Prairie Gardens and Adventure Farm is a 35-acre working farm outside Edmonton with a garden centre, U-pick strawberries, homegrown vegetables, a pumpkin patch, a corn maze, a sunflower maze, a petting farm, and other fun farm activities. The farm’s award-winning culinary tourism adventures include gourmet farm-to-table long-table dinners, cooking classes, and several entertaining and quirky on-farm festivals and events. The farm also hosts rustic weddings and is home to the most northerly blue pumpkin patch in the word.
We interviewed owner Tam Andersen about what helped her business stay resilient during the challenges of COVID-19, and how tourism in Alberta can recover and grow even stronger post-pandemic.
What helped you stay resilient over the past year, and how has your business evolved?
More than anything, we need to grow as a community to integrate new, life-honouring guiding principles. We need to become a practice ground to be more resilient and caring – aligned with the needs and limits of our lands and our home – this gentle blue planet Earth. We would like to thank our visitors for caring enough to support a local farm, and for taking an active role in helping create a local food system, by visiting, purchasing local food, and supporting local. For embracing local thrivability! Moving from the compromises of sustainability, we thank our guests and supporters for letting us tap into our passion and creativity, ever seeking opportunities for connection and contribution. And so, if I might offer up my one last rallying cry, it is this: the more of us who embrace and begin living, caring, and acting on a local level, the more likely we all are to reach our common purpose to honour this beautiful planet we live on.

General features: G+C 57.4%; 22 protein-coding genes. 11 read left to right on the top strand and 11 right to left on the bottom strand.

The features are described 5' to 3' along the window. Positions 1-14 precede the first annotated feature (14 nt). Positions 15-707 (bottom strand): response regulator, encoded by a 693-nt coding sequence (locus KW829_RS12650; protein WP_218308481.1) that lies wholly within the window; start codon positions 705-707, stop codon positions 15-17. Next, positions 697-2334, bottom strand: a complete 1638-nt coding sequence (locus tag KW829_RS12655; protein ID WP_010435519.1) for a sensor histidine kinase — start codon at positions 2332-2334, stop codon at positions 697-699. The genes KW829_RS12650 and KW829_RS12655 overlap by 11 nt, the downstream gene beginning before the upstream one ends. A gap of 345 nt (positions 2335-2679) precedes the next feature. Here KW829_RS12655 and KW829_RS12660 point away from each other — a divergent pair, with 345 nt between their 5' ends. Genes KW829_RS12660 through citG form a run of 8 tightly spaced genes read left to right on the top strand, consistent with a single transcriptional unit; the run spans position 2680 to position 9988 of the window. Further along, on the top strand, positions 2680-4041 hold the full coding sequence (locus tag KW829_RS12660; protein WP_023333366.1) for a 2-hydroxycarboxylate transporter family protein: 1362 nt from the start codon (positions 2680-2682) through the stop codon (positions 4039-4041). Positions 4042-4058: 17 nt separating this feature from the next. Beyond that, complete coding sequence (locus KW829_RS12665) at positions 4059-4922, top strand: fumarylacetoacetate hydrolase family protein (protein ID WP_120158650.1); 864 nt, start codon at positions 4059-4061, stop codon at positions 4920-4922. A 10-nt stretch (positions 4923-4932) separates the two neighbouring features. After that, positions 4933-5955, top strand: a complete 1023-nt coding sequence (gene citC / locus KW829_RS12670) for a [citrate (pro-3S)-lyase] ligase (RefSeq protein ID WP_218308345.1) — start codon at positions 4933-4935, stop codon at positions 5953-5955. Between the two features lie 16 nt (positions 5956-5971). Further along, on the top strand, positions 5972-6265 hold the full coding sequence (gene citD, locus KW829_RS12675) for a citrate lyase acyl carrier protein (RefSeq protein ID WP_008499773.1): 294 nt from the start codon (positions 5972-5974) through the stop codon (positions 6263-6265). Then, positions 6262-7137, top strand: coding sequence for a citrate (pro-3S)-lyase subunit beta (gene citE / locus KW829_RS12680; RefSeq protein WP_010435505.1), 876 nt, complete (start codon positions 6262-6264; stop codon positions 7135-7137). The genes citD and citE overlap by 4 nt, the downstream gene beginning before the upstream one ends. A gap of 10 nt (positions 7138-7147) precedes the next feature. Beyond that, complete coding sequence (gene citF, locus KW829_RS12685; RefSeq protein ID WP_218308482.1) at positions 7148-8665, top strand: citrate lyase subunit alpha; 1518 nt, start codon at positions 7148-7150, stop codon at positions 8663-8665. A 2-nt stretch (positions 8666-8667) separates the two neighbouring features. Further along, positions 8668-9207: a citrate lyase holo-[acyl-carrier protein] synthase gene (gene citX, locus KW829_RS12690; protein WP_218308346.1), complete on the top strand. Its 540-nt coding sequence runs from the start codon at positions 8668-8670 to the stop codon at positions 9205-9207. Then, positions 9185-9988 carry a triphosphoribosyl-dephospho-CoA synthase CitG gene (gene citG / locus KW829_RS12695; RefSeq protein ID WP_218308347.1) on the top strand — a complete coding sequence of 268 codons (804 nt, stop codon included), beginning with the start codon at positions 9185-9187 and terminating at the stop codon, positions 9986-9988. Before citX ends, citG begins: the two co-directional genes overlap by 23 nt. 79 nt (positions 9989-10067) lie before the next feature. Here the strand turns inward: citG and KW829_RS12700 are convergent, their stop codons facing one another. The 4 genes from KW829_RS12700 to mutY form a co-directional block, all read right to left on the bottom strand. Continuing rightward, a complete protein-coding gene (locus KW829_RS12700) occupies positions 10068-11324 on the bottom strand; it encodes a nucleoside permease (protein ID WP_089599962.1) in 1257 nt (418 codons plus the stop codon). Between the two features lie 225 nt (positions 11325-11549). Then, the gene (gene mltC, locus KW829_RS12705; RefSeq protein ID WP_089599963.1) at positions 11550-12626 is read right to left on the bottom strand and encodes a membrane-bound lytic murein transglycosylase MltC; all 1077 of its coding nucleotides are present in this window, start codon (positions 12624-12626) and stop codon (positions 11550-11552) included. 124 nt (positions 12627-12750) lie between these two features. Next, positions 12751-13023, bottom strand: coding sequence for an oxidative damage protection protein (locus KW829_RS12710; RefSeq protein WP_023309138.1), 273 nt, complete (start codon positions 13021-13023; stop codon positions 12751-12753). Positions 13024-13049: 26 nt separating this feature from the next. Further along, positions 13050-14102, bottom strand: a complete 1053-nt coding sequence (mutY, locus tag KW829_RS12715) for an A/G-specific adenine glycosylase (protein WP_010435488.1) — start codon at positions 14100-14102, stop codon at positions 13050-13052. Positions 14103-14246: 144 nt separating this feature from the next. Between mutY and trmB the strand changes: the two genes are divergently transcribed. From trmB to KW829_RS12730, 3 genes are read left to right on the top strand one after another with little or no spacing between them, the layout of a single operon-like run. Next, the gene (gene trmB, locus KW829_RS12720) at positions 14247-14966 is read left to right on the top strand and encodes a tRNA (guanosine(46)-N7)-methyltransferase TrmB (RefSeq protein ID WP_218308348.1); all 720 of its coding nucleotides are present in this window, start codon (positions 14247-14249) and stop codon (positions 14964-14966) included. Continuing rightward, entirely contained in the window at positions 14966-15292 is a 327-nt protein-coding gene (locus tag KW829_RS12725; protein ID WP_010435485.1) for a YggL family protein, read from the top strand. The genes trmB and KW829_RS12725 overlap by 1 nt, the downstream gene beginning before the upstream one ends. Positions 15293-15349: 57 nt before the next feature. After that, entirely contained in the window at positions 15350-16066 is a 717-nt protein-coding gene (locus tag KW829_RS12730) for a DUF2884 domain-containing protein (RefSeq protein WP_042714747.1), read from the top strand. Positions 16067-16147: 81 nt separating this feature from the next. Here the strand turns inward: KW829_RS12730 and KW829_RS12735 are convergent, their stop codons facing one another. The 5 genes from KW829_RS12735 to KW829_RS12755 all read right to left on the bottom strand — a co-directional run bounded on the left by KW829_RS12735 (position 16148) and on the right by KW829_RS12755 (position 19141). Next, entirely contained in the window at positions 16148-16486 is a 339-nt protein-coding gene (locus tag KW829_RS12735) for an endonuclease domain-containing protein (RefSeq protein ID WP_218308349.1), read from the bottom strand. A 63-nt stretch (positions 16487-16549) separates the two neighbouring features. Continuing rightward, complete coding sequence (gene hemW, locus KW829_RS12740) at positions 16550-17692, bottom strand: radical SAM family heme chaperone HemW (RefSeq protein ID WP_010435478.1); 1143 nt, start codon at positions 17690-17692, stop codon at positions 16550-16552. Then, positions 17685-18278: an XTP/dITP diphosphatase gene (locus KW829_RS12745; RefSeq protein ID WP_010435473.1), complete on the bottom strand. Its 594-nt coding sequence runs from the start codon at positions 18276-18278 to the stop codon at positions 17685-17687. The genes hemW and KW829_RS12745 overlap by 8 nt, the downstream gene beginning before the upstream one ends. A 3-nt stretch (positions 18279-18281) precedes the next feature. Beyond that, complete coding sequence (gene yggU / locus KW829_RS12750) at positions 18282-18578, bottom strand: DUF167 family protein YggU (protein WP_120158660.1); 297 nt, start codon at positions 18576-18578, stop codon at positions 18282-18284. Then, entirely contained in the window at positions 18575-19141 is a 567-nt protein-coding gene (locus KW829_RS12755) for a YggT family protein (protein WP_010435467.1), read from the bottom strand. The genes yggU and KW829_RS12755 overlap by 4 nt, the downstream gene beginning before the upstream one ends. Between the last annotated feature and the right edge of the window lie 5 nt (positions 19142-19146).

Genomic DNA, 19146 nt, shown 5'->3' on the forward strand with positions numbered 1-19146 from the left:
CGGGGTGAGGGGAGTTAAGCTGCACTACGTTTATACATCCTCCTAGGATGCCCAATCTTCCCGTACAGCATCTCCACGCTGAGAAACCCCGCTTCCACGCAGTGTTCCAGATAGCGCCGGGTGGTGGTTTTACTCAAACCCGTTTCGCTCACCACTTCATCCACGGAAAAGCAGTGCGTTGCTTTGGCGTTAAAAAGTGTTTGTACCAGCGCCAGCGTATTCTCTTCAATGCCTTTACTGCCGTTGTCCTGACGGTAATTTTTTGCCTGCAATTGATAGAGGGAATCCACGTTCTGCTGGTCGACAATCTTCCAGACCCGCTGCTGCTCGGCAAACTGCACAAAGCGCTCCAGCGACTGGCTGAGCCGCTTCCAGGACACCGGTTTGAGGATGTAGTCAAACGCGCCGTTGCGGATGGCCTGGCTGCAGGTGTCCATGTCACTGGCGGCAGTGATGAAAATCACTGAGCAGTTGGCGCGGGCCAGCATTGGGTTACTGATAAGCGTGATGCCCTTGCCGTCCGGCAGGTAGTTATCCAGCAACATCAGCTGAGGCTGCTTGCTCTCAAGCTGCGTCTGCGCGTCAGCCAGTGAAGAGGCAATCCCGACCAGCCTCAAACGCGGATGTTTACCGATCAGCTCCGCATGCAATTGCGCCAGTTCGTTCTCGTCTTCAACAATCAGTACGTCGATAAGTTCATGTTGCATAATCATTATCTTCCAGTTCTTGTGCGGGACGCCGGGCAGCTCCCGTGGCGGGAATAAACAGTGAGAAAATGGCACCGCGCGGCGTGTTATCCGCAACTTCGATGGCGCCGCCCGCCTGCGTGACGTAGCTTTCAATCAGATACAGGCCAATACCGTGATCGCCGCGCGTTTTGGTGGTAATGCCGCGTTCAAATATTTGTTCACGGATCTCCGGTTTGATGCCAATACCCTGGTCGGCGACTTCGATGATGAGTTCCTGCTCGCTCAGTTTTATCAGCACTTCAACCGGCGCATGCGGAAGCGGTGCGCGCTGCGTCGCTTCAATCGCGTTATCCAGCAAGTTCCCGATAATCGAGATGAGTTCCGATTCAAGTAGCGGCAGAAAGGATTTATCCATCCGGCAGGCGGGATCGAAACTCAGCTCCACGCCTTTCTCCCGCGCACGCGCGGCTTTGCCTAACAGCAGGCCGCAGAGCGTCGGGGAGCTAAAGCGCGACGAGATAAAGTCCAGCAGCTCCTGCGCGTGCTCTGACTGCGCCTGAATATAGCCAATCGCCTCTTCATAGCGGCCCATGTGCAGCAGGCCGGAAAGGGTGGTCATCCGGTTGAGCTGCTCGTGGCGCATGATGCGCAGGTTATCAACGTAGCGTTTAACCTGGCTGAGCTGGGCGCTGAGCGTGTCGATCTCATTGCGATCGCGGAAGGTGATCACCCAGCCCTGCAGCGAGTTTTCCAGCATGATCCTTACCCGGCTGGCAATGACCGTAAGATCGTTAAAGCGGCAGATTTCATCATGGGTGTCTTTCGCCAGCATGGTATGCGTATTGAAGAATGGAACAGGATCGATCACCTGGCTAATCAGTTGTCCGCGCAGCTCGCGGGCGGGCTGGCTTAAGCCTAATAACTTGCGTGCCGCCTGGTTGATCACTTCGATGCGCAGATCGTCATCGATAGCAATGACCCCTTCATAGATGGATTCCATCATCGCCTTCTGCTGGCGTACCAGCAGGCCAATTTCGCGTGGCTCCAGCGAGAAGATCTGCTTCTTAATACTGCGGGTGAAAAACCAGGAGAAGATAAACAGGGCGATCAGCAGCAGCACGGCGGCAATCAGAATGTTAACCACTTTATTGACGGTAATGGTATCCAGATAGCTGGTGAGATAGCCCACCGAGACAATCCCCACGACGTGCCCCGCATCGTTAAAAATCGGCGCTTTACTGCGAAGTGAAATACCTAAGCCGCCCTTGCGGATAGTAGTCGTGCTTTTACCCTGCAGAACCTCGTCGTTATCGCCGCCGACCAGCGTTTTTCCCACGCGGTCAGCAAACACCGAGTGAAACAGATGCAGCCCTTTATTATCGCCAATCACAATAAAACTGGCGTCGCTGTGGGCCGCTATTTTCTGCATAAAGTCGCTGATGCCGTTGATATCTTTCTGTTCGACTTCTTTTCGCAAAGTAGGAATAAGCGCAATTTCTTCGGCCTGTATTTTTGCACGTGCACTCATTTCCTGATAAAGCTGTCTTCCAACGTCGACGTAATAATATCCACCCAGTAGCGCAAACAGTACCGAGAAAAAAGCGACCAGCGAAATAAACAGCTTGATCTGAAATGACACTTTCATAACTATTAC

What is the most inspiring story or moment you have seen or experienced over the past year?
It's the small things – just yesterday a family dropped out to the farm for some outdoor time and garden inspiration. While mom was snapping photos of all the lovely blossoms, her son was captivated by a cute ladybug toy, but he knew he shouldn't touch. Another visitor noticed this, and slipped up to the counter, paid for the toy, gave one to the boy to play with, and left with a wave and smile. This brought tears to my eyes! Joy comes in unexpected ways.
What are your hopes for the future of Alberta’s tourism industry? How will your business play a role in that?
I hope for slow and steady recovery, with amazing new local experiences for folks to engage in.
Our farm has established a unique collaboration with a group of chefs. The chefs love our produce and beautiful outdoor spaces. Collaboratively, we are building a new outdoor kitchen to support private chef's table dinners and outdoor cooking classes.
Albertans have played a key role in keeping many tourism businesses afloat during the pandemic. Why should Albertans continue to explore the province even when it’s possible to travel elsewhere?
Between coronavirus, climate change, and all the systems they impact, there is no scenario in which the ground gently rises up to hold us as it has done for so long. This is the moment when we either grow to learn or we come crashing down. Recovering from a pandemic involves more than simple fixes, like planting potatoes, agritourism task forces, CERB, or community gardens.
What is the most important thing you want Albertans to know about the value of the province’s tourism industry?